- Fingerprint biometrics is user-friendly and convenient.
- Fingerprint biometrics is easily deployable and cost-effective.
- Use of fingerprint biometrics can provide accountability.
- Fingerprints take work to steal or spoof.
- Fingerprint biometric techniques are fast, simple, and easy to use.
Where fingerprint biometrics is used
Biometric technologies, and fingerprint biometrics specifically, are used across a wide variety of fields and industries for the purpose of authentication and identity verification. These are examples:
- Law enforcement and public security: Fingerprints are a common method of identifying suspects and criminals. The IAFIS (Integrated Automated Fingerprint Identification System) is the national computerised system that stores, compares, and exchanges digital fingerprints for the purpose of matching them to a known party in the database.
- Military: Fingerprint identification can be used to identify non-U.S. citizens on the battlefield, to help determine military allies and enemies. The Defense Forensics and Biometric Agency (DFBA) stores biometric information, including fingerprints as a matter of national security.
- Border control and travel: The Department of Homeland Security (DHS) runs the Automated Biometric Identification System (IDENT) to store and process biometric information, such as fingerprints for immigration and border control, intelligence, background information for national security clearances, law enforcement, and for the purposes of national security.
DHS also issues e-Passports in the United States to be used for international travel, which contain an electronic chip that holds biometric information of the holder, like fingerprint data. Airport security can also use fingerprints and other biometrics to authenticate travellers.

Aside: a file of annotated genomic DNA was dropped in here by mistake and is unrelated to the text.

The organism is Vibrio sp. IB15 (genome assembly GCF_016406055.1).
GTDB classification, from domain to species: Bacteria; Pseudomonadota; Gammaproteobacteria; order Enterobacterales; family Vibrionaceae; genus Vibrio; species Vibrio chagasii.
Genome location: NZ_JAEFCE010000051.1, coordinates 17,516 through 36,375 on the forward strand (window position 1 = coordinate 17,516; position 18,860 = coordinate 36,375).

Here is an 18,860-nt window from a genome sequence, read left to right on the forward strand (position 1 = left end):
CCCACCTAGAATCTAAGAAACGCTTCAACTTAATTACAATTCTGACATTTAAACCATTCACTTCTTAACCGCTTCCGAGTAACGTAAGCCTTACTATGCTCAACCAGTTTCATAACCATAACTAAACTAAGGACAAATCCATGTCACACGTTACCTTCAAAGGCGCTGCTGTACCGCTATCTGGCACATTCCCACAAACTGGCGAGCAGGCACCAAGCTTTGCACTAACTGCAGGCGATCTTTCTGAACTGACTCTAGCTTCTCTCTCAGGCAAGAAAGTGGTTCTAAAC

- Health care: Biometric ID cards containing fingerprints can be used to access health care services and resources to ensure the right person is receiving treatment. Hospitals, pharmacies, and clinics also often have fingerprint scanners to match a patient to their patient records.
- Facilities: Fingerprint biometrics can be a form of physical access control used by companies and organisations to grant and deny access to actual locations based on who a person is and not what they have or know.
- Computer systems and networks: Smartphones, laptops, and computers all often use a form of biometrics, such as a fingerprint, to unlock them, granting access to only that specific user. This is called logical access control.
Fingerprint data is stored directly in the device itself, making it more secure and less prone to potential privacy issues or data breaches.
- Commercial applications: Many different commercial and retail industries use fingerprint biometrics to verify a customer’s identity and authenticate a user. Banks and financial institutions can require fingerprint access for transactions, for example, as can credit card readers or retail establishments.